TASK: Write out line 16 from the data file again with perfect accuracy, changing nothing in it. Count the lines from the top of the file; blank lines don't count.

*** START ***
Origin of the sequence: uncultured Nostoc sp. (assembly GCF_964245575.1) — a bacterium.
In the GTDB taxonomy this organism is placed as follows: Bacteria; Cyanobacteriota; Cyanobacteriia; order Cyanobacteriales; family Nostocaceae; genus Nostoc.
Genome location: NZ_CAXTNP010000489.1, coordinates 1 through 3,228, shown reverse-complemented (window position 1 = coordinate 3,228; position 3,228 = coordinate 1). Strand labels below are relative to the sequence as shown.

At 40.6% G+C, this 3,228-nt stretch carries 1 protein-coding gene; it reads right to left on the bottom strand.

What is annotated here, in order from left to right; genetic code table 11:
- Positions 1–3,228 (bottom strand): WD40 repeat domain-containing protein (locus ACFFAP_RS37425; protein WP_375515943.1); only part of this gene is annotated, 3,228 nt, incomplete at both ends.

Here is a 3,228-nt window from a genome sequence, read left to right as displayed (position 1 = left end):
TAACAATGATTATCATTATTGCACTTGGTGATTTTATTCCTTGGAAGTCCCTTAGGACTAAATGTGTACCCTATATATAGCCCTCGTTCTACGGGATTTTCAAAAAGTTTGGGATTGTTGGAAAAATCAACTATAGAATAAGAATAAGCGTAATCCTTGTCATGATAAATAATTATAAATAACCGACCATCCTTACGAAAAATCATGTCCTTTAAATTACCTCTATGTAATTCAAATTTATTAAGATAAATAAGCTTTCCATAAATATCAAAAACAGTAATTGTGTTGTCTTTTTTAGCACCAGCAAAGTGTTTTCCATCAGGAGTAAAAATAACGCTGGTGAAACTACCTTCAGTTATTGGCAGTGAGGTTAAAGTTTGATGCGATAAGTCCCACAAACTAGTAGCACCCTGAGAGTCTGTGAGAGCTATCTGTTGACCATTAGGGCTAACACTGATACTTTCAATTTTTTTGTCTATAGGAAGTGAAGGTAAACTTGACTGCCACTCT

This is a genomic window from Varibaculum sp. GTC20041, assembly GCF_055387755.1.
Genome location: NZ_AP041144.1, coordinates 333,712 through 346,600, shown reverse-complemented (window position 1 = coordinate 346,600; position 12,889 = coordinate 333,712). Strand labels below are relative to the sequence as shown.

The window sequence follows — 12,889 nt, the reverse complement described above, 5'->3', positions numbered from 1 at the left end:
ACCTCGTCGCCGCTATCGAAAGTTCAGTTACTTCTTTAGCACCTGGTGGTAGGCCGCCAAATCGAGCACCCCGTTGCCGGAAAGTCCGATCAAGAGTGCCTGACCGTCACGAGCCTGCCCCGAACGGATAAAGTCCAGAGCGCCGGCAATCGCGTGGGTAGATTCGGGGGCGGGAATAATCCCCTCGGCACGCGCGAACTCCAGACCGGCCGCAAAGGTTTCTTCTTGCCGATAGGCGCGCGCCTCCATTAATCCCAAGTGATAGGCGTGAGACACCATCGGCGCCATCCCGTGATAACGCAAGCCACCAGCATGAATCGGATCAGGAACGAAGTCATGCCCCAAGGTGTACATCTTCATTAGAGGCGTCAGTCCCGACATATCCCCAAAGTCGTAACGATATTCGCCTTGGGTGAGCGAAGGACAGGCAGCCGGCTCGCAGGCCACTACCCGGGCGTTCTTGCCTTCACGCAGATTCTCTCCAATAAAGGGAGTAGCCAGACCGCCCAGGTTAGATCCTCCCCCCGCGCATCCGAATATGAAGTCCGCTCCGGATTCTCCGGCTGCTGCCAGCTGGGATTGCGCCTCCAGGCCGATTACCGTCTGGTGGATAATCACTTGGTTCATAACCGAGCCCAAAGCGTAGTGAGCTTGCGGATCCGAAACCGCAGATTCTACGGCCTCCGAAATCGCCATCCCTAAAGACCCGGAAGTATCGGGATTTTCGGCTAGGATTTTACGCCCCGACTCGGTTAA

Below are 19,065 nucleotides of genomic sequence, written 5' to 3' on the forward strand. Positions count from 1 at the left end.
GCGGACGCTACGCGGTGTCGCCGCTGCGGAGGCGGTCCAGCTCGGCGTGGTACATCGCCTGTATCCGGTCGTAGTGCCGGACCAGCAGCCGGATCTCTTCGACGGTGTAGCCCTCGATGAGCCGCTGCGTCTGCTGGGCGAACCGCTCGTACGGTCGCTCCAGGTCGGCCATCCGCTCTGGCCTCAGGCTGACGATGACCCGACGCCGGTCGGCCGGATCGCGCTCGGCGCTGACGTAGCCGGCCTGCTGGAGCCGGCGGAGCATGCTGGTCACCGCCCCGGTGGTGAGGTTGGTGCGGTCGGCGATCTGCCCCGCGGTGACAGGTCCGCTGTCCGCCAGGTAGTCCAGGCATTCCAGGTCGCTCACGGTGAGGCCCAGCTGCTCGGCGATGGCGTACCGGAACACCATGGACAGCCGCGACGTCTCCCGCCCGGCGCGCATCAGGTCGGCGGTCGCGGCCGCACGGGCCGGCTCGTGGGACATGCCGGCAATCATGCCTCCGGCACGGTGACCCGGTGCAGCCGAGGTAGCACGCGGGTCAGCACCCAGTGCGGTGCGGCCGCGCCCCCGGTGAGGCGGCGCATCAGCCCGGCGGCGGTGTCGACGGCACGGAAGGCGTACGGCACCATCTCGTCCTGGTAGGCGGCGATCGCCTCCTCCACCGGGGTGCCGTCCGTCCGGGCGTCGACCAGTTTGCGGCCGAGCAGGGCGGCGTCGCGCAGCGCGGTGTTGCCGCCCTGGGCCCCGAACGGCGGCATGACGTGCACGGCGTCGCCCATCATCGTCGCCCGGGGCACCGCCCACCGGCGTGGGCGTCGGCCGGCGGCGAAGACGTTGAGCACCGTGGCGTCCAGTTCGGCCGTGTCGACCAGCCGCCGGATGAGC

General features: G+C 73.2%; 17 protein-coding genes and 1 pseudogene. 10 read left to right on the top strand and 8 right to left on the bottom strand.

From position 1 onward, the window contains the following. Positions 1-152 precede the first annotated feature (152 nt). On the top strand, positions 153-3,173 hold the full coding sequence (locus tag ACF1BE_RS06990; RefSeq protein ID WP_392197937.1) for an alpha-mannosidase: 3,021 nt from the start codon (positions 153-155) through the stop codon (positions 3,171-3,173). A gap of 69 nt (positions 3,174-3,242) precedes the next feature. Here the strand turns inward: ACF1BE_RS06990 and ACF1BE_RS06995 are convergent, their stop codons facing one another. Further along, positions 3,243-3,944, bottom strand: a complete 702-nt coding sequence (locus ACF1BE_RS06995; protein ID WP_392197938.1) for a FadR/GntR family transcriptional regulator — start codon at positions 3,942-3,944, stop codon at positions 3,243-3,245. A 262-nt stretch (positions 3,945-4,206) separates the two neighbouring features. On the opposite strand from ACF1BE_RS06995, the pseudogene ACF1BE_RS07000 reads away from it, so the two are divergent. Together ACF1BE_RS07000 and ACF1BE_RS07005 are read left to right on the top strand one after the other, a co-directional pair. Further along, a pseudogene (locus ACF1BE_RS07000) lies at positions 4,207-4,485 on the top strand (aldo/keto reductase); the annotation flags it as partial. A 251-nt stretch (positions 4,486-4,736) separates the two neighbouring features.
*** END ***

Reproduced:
From position 1 onward, the window contains the following. Positions 1-152 precede the first annotated feature (152 nt). On the top strand, positions 153-3,173 hold the full coding sequence (locus tag ACF1BE_RS06990; RefSeq protein ID WP_392197937.1) for an alpha-mannosidase: 3,021 nt from the start codon (positions 153-155) through the stop codon (positions 3,171-3,173). A gap of 69 nt (positions 3,174-3,242) precedes the next feature. Here the strand turns inward: ACF1BE_RS06990 and ACF1BE_RS06995 are convergent, their stop codons facing one another. Further along, positions 3,243-3,944, bottom strand: a complete 702-nt coding sequence (locus ACF1BE_RS06995; protein ID WP_392197938.1) for a FadR/GntR family transcriptional regulator — start codon at positions 3,942-3,944, stop codon at positions 3,243-3,245. A 262-nt stretch (positions 3,945-4,206) separates the two neighbouring features. On the opposite strand from ACF1BE_RS06995, the pseudogene ACF1BE_RS07000 reads away from it, so the two are divergent. Together ACF1BE_RS07000 and ACF1BE_RS07005 are read left to right on the top strand one after the other, a co-directional pair. Further along, a pseudogene (locus ACF1BE_RS07000) lies at positions 4,207-4,485 on the top strand (aldo/keto reductase); the annotation flags it as partial. A 251-nt stretch (positions 4,486-4,736) separates the two neighbouring features.